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Albert Hofmann, the mystical Swiss chemist who gave the world LSD, the most powerful psychotropic substance known, died ... at his hilltop home near Basel, Switzerland. He was 102. Dr. Hofmann first synthesized the compound lysergic acid diethylamide in 1938 but did not discover its psychopharmacological effects until five years later, when he accidentally ingested the substance that became known to the 1960s counterculture as acid. More important to him than the pleasures of the psychedelic experience was the drug’s value as a revelatory aid for contemplating and understanding what he saw as humanity’s oneness with nature. He earned his Ph.D. ... in 1929, when he was just 23. It was during his work on the ergot fungus, which grows in rye kernels, that he stumbled on LSD, accidentally ingesting a trace of the compound one ... afternoon in April 1943. Dr. Hofmann’s work produced other important drugs, including methergine, used to treat postpartum hemorrhaging, the leading cause of death from childbirth. But it was LSD that shaped both his career and his spiritual quest. “Through my LSD experience and my new picture of reality, I became aware of the wonder of creation, the magnificence of nature and of the animal and plant kingdom,” Dr. Hofmann told the psychiatrist Stanislav Grof during an interview in 1984. “I became very sensitive to what will happen to all this and all of us.” Dr. Hofmann became an impassioned advocate for the environment and argued that LSD, besides being a valuable tool for psychiatry, could be used to awaken a deeper awareness of mankind’s place in nature and help curb society’s ultimately self-destructive degradation of the natural world.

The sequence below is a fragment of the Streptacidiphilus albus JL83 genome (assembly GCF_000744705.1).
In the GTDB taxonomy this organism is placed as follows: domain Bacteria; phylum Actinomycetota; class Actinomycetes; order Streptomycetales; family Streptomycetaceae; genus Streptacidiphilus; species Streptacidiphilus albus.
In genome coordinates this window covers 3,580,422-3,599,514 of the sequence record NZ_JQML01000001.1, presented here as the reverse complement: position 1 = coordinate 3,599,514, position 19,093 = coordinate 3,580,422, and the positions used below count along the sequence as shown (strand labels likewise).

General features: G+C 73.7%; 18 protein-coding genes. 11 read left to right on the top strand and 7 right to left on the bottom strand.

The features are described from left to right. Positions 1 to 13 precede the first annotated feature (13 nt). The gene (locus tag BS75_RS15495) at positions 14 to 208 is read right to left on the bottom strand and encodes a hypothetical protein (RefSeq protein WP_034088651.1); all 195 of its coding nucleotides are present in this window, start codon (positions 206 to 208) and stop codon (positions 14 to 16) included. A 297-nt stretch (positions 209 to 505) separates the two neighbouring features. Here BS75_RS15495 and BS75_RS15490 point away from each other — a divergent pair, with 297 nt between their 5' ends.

By [Alexander] Shulgin's own count, he has created nearly 200 psychedelic compounds, among them stimulants, depressants, aphrodisiacs, ''empathogens,'' [and] convulsants. And in 1976, Shulgin fished an obscure chemical called MDMA out of the depths of the chemical literature and introduced it to the wider world, where it came to be known as Ecstasy. Most of the scientific community considers Shulgin at best a curiosity and at worst a menace. Now, however, near the end of his career, his faith in the potential of psychedelics has at least a chance at vindication. A little more than a month ago, the [FDA] approved a Harvard Medical School study looking at whether MDMA can alleviate the fear and anxiety of terminal cancer patients. And next month will mark a year since [the start of a] study of Ecstasy-assisted therapy for post-traumatic stress disorder. Shulgin's knack for befriending the right people hasn't hurt. A week after I visited him, he was headed to Sonoma County for the annual ''summer encampment'' of the Bohemian Club, an exclusive, secretive San Francisco-based men's club that has counted every Republican president since Herbert Hoover among its members. For a long time, though, Shulgin's most helpful relationship was with the D.E.A. itself. The head of the D.E.A.'s Western Laboratory, Bob Sager, was one of his closest friends. In his office, Shulgin has several plaques awarded to him by the agency for his service. Shulgin has been credited with jump-starting today's therapeutic research.
Note: The sentence about the Bohemian Club is a very rare revelation in the major media on the influence of this secret society. For lots more reliable, verifiable information on secret societies, click here.
Important Note: Explore our full index to revealing excerpts of key major media news stories on several dozen engaging topics. And don't miss amazing excerpts from 20 of the most revealing news articles ever published.